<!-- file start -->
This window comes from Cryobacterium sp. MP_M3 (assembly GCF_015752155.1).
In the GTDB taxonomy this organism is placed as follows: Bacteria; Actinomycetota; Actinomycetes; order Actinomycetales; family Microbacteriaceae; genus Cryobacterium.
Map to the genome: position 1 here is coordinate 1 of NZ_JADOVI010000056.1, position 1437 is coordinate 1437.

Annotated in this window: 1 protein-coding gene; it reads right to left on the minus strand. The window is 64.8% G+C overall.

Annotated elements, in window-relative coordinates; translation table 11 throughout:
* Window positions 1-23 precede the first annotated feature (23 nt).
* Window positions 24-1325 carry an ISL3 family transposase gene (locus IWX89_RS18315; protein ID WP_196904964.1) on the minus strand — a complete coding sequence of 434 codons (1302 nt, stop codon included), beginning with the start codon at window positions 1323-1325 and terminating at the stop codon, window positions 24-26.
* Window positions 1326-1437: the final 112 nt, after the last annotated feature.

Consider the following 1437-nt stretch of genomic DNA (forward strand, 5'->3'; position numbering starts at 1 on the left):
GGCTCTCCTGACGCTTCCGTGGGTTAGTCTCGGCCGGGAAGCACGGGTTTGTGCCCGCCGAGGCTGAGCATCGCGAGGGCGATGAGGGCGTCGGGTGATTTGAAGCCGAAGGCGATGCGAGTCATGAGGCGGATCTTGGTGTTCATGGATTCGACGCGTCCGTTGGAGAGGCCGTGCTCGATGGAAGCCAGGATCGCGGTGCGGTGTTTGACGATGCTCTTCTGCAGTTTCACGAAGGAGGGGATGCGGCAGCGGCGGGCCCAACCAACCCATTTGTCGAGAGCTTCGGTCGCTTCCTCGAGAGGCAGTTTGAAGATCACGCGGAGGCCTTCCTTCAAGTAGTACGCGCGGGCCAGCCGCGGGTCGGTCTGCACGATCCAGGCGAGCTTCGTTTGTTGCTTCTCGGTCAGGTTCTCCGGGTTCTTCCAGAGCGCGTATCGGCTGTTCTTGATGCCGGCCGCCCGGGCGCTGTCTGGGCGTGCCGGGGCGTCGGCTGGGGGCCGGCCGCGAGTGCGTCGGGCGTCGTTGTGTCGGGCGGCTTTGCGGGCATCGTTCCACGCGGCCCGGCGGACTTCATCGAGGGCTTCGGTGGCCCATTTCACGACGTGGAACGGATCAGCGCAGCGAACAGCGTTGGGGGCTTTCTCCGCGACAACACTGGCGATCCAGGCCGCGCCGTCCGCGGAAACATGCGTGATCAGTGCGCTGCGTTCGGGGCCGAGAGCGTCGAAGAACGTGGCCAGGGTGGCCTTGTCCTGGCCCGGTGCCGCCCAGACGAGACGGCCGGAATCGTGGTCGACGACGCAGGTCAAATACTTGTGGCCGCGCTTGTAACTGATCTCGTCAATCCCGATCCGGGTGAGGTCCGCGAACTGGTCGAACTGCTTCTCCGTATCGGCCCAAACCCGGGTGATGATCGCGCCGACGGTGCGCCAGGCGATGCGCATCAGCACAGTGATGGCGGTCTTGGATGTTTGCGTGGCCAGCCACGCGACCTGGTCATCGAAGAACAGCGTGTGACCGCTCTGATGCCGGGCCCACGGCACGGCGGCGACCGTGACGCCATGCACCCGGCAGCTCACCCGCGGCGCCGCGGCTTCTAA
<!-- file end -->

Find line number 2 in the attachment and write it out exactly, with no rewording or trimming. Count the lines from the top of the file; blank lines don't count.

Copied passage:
In the GTDB taxonomy this organism is placed as follows: Bacteria; Actinomycetota; Actinomycetes; order Actinomycetales; family Microbacteriaceae; genus Cryobacterium.